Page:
When played early, this can sometimes be relevant. It’s particularly nice to hide a weak creature with a powerful recurring effect, like Demolisher or Cult Master. Later in the game, it does very little for you, and overall is mostly a crappy lifegain spell.

14. Ice Lance

Pick Order: Shieldbearer

Crappy lifegain spell. Can be okay if for some reason you have tons and tons of Cone of Colds.

15. Frost Nova

Pick Order: Shieldbearer

Crappy lifegain spell. Amusing (but bad) combo with Doomsayer.

16. Ice Barrier

Pick Order: Shieldbearer

REALLY crappy lifegain spell.


1. Blizzard

Pick Order: Premium

Ridiculous tempo swing that wounds and stalls at the same time. Following it up with a Flamestrike is a devastating 1-2 punch that usually just wins you the game right there. The good Mage decks have Flamestrike, but the truly insane ones have Blizzard as well.

2. Kirin Tor Mage

Pick Order: Twilight Drake

Secrets aren’t great to have in your deck, but this guy has perfectly good stats even with 0 secrets in your deck. With secrets, he can sometimes set up an incredible tempo swing.

3. Vaporize

Pick Order: Sunfury Protector

Too easy to play around, but can sometimes grab a large guy if you’re careful to kill all his smaller minions. For a secret, it’s not too bad.

4. Counterspell

Pick Order: Crazed Alchemist

Often counters a spell that cost less than what you paid to play it. Usually a bad deal.

5. Ethereal Arcanist

Pick Order: Bloodsail Corsair

I never actually pick enough secrets to support this. Even with a lot of secrets, it’s nearly impossible to get a secret to last more than a turn, so you have to wait until turn 7, where you can play him and a secret at the same time. At that point, he mostly just instantly dies. I’ve *never* seen his ability proc twice. Awful.

Neutrals to value higher

Acolyte of Pain and Enrage creatures are very nice to ping with your own hero ability, and can be huge threats when backed up with Mage’s amazing removal suite. Usually Mage doesn’t have a lot of creatures, so take big fat creatures like the 6/7 Ogre more highly.

Neutrals to value lower

Cult Master and Stormwind Commander both need large weenie armies to work. A spell-heavy Mage… doesn’t really have that, and instead relies on a few fat guys to finish the game. Take minions with the assumption that you’ll be playing them into an empty board.[/su_spoiler]

[su_spoiler title=”Rogue” style=”fancy” icon=”plus-circle” anchor=”roguecommons”]


In practice, Rogue plays similarly to Warrior, but with worse creatures and better removal. A premier example of a “tempo” class. Ends up trading a lot of life for board control, so it’s not uncommon to win games on very low life.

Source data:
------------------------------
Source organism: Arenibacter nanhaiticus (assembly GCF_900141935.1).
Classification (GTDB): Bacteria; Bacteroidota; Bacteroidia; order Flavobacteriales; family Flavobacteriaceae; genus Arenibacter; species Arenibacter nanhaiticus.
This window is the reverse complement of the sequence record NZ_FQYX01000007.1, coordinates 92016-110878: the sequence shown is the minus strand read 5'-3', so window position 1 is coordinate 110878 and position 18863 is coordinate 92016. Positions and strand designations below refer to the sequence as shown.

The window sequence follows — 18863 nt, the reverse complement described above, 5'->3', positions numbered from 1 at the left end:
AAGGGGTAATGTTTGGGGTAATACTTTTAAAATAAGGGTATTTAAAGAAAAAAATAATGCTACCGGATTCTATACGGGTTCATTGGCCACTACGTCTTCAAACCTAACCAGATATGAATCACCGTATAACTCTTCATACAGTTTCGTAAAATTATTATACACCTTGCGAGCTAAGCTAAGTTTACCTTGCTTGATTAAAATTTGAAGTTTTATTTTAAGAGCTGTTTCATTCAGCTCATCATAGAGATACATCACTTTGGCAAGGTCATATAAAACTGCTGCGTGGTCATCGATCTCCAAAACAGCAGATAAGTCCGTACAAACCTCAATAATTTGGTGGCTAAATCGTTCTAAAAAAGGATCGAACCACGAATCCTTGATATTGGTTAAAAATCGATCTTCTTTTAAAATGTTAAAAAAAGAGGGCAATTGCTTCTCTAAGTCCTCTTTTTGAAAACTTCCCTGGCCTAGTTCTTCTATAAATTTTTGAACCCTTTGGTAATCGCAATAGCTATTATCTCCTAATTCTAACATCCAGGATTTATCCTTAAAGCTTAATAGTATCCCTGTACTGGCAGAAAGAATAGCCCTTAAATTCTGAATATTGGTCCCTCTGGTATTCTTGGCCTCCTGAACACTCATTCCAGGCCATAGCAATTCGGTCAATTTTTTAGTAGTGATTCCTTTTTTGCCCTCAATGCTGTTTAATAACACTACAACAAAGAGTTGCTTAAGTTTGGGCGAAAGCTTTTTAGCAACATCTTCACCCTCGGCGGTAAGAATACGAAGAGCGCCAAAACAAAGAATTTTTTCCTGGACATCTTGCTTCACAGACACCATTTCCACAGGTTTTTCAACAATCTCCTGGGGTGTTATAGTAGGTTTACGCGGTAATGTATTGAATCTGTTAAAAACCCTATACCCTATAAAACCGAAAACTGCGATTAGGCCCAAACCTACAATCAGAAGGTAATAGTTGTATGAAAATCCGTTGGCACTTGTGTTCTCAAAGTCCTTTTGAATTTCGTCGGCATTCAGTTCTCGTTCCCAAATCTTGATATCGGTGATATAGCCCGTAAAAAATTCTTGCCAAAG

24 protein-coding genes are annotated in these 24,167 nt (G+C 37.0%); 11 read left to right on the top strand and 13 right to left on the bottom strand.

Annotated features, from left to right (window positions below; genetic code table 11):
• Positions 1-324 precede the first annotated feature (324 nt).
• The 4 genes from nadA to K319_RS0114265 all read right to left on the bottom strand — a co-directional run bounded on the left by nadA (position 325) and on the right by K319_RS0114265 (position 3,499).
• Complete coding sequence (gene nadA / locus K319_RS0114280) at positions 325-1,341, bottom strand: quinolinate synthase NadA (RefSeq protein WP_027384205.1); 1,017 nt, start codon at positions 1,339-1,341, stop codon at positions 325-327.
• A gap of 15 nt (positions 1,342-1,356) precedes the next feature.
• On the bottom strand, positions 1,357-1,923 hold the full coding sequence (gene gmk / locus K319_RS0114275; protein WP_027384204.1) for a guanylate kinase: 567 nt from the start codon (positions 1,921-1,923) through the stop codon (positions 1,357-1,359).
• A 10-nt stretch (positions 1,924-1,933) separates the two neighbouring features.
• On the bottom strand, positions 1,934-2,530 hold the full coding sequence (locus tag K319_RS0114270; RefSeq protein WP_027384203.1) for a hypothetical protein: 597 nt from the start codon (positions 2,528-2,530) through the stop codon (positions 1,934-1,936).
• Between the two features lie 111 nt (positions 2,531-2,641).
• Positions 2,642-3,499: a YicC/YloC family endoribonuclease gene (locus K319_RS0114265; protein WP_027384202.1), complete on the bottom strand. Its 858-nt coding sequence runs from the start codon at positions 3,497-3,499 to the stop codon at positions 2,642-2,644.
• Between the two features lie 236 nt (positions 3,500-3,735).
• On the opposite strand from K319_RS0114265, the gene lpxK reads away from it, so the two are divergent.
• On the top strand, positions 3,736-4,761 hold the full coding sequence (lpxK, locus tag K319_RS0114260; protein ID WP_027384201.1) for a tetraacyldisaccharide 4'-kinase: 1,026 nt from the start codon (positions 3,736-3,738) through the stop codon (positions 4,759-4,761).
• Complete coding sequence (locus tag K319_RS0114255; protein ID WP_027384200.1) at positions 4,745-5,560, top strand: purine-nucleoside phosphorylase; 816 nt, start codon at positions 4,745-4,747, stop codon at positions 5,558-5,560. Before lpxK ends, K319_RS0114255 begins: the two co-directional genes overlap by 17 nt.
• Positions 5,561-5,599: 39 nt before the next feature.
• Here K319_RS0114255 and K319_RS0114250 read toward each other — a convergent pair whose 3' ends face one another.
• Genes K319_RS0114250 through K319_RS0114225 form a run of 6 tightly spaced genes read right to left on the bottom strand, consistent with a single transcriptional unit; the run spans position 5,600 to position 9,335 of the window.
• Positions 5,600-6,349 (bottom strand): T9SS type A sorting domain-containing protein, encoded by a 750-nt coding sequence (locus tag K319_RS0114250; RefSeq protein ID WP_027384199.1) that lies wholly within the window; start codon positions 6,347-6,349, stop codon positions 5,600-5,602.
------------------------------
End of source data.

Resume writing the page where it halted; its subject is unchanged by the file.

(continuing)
1. Eviscerate

Pick Order: Premium

In the good ol’ days of UberRogue, it was actually unclear what you would pick if you opened Backstab, Defias Ringleader, Eviscerate turn 1. With nerfs to the other 2 cards, it’s much clearer now: Eviscerate owns.

2. Assassinate

Pick Order: Premium

Super strong removal that shores up Rogue’s weakness against big taunt guys. Did you know: this card is even better than a card that says, “Do infinity damage to a minion,” since it ninjas through Divine Shield. When something is greater than infinity, you know it’s pretty good!

3. Backstab

Pick Order: Premium

Another ridiculous removal card that sets up combos and puts you way ahead on tempo. Awesome synergy with cards that care about spells, like Violet Teacher, Gadgetzan Auctioneer and Questing Adventurer.

4. Deadly Poison

Pick Order: Premium

Most of the time, it’s similar in function to Fiery War Axe, and just a hair more expensive. However, it also does a great job of setting up early combo plays, and heaven help your opponent if you buff an Assassin’s Blade with it.

5. Assassin’s Blade

Pick Order: Premium

The march of premium commons continues. As a note, you should pick the first of these pretty highly, but additional Blades after the first have huge diminishing returns. You get so many charges on a single Blade that drawing multiples is usually a dead draw.

6. Defias Ringleader

Pick Order: Premium

Yeah, this guy is still good. As a note, his 2/2 body makes him very vulnerable to Holy Nova and Consecration, so sometimes it’s good to hold onto him until they’ve played one of those. Still your favorite thing to Coin turn 1.

7. Sprint

Pick Order: It really, really depends.

Sprint is amazing if you’re able keep your curve low. Most opponents won’t be able to keep up with you emptying your hand, playing Sprint, then emptying your hand again. On the other hand, with a high curve that has lots of 5 and 6 drops, Sprint is just awful. It’s a big reason for why Trump really doesn’t like the card; his mana-curves don’t fit well with it. Just keep in mind that 2 Sprints requires an even tinier curve than 1, and if you’ve been picking up lots of high cost power-cards like Ogre or random Legendaries, it’s quite bad.

8. Betrayal

Pick Order: Razorfen Hunter

Unreliable removal that ranges from a blowout to useless. If the opponent has 2 creatures out, it tends to only kill the smaller one. If he has 3, then if he’s good he’ll probably try to play around any Betrayals you have by putting the low power creature in the middle. Still worth picking up a singleton copy, but multiples is usually a bad idea.

9. Sap

Pick Order: Silvermoon Guardian

Another good tempo card that generates tons of advantage when your opponent spends all his mana on a big Taunt creature. It *is* card disadvantage, and you can’t cast it on anything that has Battlecry. So it’s not exactly a powerhouse, but I usually like having a singleton copy in my deck.

10. Cold Blood

Pick Order: Wolfrider